I've only been in my ministry for three years or so, but I have come to the conclusion that we have to challenge some of the preconceptions of those that we serve; that our role as liturgists can very much be catechetical.

JW
Posts: 795
Joined: Sat Mar 03, 2007 8:46 am
Location: Kent

Re: Another type of mass

Post by JW » Sat May 21, 2016 10:05 am

High Peak wrote: I have come to the conclusion that we have to challenge some of the preconceptions of those that we serve; that our role as liturgists can very much be catechetical.


We need to be careful about how we 'educate' others. What is good practice now may not be good practice in 20 year's time. When I was a lad, Latin introits and Missa de Angelis were all the rage at Mass, with set hymns for Benediction and a Marian hymn to end a Rosary. By the 70's it was the so-called 'folk masses', which were basically hymn sandwiches with dodgy fillings. In 80's it was the Peruvian Gloria and other paraphrased Mass Settings, plus hymns from the St Louis Jesuits and others. In the 90's and 00's it was Mass Settings like 'Celtic', Mass of Creation, with Laudate as the hymnbook of choice. Now we have Mass settings for the New Translation and some parishes introducing antiphons instead of hymns. Of course, change is necessary and inevitable. And therefore we have to be aware that some of what we are doing now will be considered inappropriate in a generation's time.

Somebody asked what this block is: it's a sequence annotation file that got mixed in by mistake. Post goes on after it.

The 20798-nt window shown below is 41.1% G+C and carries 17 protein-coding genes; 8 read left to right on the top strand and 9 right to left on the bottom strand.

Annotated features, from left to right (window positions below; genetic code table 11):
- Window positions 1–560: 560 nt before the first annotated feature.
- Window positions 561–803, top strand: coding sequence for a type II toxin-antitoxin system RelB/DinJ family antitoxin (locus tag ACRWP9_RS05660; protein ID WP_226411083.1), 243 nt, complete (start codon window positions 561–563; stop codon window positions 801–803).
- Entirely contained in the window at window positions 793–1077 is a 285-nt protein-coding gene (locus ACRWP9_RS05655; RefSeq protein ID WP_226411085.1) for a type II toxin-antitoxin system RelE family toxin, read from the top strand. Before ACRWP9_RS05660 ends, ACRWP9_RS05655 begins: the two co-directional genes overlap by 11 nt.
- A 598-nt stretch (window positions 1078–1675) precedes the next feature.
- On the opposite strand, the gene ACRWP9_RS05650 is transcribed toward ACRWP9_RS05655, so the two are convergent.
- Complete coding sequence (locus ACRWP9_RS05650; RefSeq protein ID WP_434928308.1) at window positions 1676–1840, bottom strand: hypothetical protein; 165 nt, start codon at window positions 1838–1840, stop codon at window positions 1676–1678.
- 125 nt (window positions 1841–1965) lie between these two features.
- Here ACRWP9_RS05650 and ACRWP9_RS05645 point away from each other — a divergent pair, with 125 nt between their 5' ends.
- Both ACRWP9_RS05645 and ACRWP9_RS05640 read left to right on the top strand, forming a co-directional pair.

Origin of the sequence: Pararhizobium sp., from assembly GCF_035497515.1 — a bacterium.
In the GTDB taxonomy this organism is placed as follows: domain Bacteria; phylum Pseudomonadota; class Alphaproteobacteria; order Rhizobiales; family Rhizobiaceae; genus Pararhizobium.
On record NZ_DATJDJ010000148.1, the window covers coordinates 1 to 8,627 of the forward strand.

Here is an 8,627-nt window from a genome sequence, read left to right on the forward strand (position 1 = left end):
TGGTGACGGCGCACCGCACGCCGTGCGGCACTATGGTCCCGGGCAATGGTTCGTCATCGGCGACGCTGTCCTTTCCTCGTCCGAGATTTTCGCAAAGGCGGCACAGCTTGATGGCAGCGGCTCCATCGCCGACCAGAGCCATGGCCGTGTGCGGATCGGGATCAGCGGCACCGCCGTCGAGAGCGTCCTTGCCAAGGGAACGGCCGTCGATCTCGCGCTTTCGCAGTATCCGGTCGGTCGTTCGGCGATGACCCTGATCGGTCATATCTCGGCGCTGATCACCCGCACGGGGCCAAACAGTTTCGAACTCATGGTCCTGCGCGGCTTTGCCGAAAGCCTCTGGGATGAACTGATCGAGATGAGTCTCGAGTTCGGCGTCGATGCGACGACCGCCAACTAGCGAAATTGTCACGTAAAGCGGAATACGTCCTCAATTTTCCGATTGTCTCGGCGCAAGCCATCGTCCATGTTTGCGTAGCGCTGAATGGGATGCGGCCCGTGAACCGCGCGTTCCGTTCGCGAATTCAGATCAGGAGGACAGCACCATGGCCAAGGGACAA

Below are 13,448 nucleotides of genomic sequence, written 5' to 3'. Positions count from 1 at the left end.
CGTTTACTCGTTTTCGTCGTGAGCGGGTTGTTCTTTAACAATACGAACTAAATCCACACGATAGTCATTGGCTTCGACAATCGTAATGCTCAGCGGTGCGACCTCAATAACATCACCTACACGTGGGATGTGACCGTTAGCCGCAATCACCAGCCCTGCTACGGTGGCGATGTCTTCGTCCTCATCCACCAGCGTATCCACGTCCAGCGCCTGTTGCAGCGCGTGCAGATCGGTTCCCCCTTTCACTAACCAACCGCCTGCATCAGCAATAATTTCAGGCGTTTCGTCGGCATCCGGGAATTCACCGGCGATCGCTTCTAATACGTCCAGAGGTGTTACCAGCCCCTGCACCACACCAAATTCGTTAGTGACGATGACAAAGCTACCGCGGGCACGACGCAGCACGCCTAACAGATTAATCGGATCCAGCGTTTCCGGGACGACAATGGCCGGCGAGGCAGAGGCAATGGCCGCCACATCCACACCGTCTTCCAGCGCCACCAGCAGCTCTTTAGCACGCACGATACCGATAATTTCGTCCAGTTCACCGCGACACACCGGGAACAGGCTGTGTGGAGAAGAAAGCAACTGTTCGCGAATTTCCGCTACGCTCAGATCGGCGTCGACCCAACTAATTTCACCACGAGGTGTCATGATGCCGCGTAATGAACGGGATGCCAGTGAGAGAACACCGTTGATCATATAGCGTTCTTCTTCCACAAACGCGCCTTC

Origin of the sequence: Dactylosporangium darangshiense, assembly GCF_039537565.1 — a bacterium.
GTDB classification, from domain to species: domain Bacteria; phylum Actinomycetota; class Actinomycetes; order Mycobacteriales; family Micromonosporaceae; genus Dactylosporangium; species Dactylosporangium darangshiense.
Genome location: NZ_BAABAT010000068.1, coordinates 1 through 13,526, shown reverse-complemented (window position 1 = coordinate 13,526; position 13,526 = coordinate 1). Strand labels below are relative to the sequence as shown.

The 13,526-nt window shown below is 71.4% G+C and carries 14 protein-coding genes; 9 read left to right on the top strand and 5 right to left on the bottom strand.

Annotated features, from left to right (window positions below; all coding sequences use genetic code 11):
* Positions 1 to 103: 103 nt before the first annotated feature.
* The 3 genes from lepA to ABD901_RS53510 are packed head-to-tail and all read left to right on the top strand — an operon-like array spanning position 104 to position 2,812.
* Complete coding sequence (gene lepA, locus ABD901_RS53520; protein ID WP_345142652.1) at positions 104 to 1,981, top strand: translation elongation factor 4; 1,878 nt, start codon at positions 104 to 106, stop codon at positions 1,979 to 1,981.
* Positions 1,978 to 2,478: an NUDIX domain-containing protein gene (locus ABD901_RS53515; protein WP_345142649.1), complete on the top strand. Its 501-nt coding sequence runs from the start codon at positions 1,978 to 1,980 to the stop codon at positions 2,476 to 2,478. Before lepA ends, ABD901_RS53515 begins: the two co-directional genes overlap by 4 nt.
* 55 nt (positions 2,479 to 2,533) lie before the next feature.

I played at a Mass & Anointing of the Sick last Saturday and deliberately kept to old favourite hymns (Come Holy Ghost, In bread we bring you, Soul of my Saviour and Hail Queen of Heaven). The singing by these extremely frail and elderly folk was far more robust than we get at most Sunday Masses!

The problem with antiphonal chants, as with the Responsorial Psalm, is that people are reluctant to sing unless they are very familiar with the tune. If people do not sing at Mass, then as music ministers we are not serving them. We ignore this at our peril. I have known people move to another Mass time, others to another parish, because they don't like the music. It might even be one of several reasons they stop attending altogether.

There is a more lengthy and quite balanced discussion of these issues here: http://www.hprweb.com/2015/08/the-great-catholic-music-debate/
JW